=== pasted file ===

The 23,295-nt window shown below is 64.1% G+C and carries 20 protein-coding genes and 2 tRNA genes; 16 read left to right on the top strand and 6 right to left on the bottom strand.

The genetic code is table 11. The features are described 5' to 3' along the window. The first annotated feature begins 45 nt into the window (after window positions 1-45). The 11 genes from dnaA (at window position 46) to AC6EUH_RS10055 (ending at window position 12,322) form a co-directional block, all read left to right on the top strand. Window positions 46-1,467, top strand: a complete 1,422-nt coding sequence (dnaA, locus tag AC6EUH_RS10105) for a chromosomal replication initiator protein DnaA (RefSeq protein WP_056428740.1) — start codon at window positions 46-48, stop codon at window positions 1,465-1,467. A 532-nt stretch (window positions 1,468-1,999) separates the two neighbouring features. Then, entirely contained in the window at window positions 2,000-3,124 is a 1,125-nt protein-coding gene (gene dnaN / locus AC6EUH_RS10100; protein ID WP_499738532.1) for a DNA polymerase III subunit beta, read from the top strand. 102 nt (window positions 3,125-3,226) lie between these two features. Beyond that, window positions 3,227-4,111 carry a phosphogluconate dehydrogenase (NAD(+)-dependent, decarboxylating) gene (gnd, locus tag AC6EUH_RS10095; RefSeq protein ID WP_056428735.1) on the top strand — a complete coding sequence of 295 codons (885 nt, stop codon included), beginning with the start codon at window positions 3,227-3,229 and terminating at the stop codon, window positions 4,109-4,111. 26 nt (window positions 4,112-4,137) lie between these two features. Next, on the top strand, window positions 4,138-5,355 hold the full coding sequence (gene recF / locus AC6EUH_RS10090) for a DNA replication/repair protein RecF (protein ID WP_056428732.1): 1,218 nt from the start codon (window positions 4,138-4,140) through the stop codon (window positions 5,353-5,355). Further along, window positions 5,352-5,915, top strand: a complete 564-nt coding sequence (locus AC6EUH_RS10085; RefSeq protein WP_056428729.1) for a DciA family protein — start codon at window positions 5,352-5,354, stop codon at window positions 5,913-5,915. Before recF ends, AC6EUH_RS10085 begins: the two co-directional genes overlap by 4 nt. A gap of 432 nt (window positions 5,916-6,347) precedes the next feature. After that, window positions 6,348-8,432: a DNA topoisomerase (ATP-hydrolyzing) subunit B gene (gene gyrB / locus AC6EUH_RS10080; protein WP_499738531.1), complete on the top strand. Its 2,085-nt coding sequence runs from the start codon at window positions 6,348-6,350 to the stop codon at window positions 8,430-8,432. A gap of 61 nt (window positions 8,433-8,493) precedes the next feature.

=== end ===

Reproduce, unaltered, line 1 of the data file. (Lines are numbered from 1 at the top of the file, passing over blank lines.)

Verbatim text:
The 23,295-nt window shown below is 64.1% G+C and carries 20 protein-coding genes and 2 tRNA genes; 16 read left to right on the top strand and 6 right to left on the bottom strand.